When Wall Street plunged earlier this year, millions of American individual investors who made money over the past two years had to find a way to put the brakes on.
Millions of amateur investors have entered the US stock market during the pandemic. Some are cautious, some are reckless, others are determined to teach the big players on Wall Street a lesson. Most of them make money when the market continuously goes up for the past 2 years.
But now, they have to grapple with the opposite situation. “Trading in this market is not easy,” said Shelley Hellmann, a former Texas optometrist. She invested in April 2020 when she was isolated from her family.
Hellmann tracks the market with an iPad Mini in his bedroom. She made a big profit when the market rallied. Within a few months, she decided to invest 100% of her time in trading. However, ever since the S&P 500 peaked on January 3, profits have been hard to come by.
“Sometimes, I also feel lucky because I don’t lose all year,” she said.
Five-month decline has brought the S&P 500 index close to a bear market – down 20% from its most recent peak. This is an important psychological milestone, showing that investors are pessimistic about the economy. With another 0.6% drop on May 19, the index has now lost nearly 19% from its January peak.
As a result, many of the 20 million amateur investors who entered the market over the past two years have begun to brake, or rearrange their portfolios, in a safer direction.
S&P Global Market Intelligence analyzed April data from Charles Schwab and Interactive Brokers. Accordingly, the activity of the group of individual investors has decreased by 20% compared to the peak in January and February 2021.
Some of the trading platforms for this group also recorded a lower number of active people. Robinhood – the choice of many investors when the pandemic first hit – said last month it had 15.9 million active users in March, down 10% year-over-year and 8% year-over-year. year 2021.
Jonathan Colon left the market as soon as the downtrend started. He deposited $3,000 in his Robinhood account in June 2021 and sold everything earlier this year, when the stock started to fall in January. Colon lost $100 in the end.
“It’s like when you were a kid, you got hit in the arm once and learned you shouldn’t go here and there,” he said.
Colon (33) this year will graduate from Brooklyn College with a degree in finance. He became interested in the stock market after a contest that his professors held early last year. Under the assumption of a $1 million portfolio, Colon looks for companies that appear to have been oversold to buy cheaply, or for companies whose stocks are trading at unusually high levels to sell short.
A few months later, he poured his own money into the market, but could not repeat the profits in the contest. Some stocks cannot be sold short, and frequent trading is also very expensive.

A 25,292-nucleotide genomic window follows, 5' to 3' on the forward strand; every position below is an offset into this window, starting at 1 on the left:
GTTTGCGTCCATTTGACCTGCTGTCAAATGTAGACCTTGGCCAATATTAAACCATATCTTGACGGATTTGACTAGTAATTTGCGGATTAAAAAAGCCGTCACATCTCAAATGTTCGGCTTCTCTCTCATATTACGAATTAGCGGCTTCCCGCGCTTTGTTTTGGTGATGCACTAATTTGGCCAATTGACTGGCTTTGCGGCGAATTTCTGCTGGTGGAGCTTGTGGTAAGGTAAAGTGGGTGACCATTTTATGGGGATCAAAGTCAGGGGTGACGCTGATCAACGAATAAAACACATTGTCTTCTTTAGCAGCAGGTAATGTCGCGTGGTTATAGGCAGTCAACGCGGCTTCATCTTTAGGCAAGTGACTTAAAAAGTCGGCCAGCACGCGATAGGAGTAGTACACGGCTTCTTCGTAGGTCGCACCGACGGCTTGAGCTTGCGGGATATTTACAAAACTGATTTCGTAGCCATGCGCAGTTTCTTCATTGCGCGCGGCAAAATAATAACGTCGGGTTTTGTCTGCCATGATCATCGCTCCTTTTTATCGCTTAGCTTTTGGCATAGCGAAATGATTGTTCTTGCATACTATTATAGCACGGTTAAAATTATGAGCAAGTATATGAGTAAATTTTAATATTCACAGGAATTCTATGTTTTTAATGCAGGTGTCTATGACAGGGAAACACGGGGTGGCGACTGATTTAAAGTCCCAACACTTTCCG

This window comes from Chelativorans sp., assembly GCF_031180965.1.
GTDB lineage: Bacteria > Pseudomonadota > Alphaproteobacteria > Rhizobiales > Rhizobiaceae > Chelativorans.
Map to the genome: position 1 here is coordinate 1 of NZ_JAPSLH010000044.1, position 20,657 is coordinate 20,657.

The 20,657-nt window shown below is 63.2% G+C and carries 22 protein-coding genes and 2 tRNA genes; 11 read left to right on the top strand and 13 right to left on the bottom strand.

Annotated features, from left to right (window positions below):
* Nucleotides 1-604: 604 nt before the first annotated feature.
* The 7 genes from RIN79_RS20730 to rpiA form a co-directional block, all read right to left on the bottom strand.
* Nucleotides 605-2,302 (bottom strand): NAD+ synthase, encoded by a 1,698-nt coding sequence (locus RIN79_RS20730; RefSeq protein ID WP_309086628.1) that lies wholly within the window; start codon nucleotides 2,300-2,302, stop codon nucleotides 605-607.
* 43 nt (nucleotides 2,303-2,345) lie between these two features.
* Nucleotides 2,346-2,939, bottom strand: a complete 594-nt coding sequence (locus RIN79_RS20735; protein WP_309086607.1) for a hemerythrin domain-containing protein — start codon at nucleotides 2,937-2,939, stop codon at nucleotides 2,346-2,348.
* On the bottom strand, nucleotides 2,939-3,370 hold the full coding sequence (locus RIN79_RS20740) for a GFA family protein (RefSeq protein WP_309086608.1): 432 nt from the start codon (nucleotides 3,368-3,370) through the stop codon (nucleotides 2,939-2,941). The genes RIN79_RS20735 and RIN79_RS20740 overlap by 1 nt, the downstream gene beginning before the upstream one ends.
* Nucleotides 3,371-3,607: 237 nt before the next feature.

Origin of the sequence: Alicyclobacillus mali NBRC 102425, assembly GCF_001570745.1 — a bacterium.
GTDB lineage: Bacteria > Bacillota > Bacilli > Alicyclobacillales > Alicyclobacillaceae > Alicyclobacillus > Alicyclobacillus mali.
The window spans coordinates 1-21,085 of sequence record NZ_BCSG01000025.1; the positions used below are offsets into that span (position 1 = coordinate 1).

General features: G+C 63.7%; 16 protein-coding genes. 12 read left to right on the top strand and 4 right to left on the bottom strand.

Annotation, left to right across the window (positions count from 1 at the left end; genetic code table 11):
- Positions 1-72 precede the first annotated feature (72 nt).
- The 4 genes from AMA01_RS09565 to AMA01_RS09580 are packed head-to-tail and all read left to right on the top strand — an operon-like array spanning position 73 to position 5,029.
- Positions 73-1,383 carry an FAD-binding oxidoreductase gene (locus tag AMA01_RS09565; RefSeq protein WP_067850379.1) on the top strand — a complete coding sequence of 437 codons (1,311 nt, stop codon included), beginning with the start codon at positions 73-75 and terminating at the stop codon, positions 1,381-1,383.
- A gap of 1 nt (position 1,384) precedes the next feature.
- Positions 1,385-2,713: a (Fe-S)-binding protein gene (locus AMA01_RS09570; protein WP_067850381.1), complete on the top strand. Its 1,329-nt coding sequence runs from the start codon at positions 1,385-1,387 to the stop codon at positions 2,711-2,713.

Then, instead of trading for an hour every morning, he reduced it to just 2 times a week. The market also started to become more volatile and it became increasingly difficult to maintain positions. He often had to sell at a loss.
“Every time you think the market isn’t going to fall, it falls again,” Colon said. With little time left to spare and the market becoming more volatile, he decided to sell out “for the sake of safety”.
While the investment frenzy is no longer what it used to be, individual investor activity is still higher than it was pre-pandemic. Thomas Mason, senior research fellow at S&P Global Market Intelligence, said that despite the recent market downturn, individual investors don’t need to panic. “Many people are reallocating their portfolios, moving away from high-risk growth stocks to safer assets,” he said.
And even if their stock picks change, this group still likes to buy. As of the end of April, TD Ameritrade said its individual customers were still buying more than they were selling. They just move to less volatile and more stable assets.
Hellmann says she’s stayed in the market, has learned more, and has tweaked her approach. Every day, she gets up at 3 a.m. and reads the newspaper to strategize for that day. She studies stock price movements and tries to predict where the price will go.
Hellmann typically buys and holds stocks. She started with $50,000 – money from ConocoPhillips shares inherited from her grandfather in 2014. Last fall, she poured money into an ETF that bets on falling natural gas prices. However, gas prices have skyrocketed recently when Russia launched a military campaign in Ukraine.
Even so, her portfolio value is still five times what it was at the start of 2020, thanks to the S&P 500 rallying nearly 80% after bottoming in March 2020.
Losing after a bull market also has its advantages, said Dan Egan, vice president of investment and behavior at Betterment. “If you have a good initial experience, you’ll see this as part of the game. We’re going to get bruised by the market a few times, and you need to learn how painful this can be. “, he said.
Eric Lipchus (40 years old) has experienced this feeling many times during his nearly 2 decades of full-time trading. He used to own call options on shares of Lehman Brothers – the investment bank that collapsed in the 2008-2009 financial crisis. Before that, he witnessed his brother and father being engulfed in the dotcom bubble.
“I’m riding a roller coaster. The money I’ve earned this year is fine, but there are ups and downs. This year looks to be difficult, not as much as previous years,” he said.
The challenging environment investors face right now can be stressful, Lipchus said. Half of his portfolio is in cash. Lipchus has also booked a fishing tour for the next few weeks to clear his mind.
Ha Thu (according to NYT)